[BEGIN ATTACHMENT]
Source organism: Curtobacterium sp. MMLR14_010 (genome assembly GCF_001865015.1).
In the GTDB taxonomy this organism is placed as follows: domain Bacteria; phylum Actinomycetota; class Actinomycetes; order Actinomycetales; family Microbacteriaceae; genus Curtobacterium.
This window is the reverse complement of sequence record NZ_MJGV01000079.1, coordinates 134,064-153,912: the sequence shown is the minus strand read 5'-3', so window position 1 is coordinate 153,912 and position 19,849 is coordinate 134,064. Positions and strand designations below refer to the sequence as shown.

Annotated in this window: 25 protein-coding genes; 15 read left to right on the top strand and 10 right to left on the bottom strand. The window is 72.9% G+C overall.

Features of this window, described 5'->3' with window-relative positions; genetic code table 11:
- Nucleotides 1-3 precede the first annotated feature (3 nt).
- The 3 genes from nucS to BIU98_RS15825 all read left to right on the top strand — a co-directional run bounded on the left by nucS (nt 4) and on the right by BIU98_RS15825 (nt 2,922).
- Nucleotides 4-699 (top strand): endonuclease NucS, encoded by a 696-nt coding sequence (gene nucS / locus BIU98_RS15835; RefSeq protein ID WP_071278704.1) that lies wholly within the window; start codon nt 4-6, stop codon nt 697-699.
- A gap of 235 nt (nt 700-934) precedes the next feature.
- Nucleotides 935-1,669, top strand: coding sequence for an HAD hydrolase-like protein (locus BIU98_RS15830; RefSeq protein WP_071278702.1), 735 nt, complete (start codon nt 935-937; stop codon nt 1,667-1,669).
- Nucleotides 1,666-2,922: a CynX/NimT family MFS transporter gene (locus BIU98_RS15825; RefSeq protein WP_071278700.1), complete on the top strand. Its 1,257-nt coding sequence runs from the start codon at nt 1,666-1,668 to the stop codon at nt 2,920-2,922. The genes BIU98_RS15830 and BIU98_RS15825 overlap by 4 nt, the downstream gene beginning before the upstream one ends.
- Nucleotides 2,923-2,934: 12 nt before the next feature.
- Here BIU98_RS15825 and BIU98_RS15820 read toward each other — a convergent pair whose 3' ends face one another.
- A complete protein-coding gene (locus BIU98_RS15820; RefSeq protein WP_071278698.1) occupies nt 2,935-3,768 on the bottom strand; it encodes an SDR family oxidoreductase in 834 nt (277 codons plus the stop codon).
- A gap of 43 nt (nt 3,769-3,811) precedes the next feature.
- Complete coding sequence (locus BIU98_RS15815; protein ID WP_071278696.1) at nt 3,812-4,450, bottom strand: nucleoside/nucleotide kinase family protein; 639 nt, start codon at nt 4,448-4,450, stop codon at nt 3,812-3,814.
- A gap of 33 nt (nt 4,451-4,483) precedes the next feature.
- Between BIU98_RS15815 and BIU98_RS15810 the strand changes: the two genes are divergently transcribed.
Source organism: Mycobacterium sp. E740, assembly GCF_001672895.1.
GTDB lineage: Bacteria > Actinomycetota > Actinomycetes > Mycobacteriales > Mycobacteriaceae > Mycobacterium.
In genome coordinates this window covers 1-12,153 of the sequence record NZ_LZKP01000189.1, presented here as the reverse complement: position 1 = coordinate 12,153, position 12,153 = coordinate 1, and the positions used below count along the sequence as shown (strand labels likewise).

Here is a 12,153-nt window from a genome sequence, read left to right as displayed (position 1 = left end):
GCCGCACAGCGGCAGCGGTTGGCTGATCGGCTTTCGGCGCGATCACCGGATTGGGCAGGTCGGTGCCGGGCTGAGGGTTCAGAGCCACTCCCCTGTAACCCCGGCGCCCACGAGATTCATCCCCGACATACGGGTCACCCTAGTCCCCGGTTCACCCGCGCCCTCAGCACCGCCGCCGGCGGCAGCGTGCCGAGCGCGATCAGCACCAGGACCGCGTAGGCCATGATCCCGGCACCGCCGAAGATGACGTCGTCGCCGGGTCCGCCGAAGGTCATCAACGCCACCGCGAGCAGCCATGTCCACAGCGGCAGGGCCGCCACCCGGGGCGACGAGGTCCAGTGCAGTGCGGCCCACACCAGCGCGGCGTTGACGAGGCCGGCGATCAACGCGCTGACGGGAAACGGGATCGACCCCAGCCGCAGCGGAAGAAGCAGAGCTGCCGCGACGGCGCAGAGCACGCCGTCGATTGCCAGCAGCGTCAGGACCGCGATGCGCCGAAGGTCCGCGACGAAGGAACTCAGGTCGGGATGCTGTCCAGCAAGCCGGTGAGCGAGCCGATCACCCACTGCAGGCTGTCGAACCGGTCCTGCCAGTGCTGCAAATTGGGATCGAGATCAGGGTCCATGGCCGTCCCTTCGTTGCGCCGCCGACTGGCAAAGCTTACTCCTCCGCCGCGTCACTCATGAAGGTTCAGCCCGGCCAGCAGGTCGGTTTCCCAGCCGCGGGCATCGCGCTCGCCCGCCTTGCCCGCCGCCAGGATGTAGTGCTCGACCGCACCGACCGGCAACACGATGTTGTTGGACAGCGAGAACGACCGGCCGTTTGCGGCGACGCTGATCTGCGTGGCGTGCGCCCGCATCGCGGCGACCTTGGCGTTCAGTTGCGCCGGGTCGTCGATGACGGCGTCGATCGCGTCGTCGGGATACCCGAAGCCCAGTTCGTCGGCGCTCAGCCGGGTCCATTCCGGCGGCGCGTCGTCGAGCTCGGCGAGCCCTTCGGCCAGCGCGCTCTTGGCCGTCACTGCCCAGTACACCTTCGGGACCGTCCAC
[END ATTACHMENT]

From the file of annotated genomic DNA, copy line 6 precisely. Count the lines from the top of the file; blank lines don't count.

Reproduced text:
- Nucleotides 1-3 precede the first annotated feature (3 nt).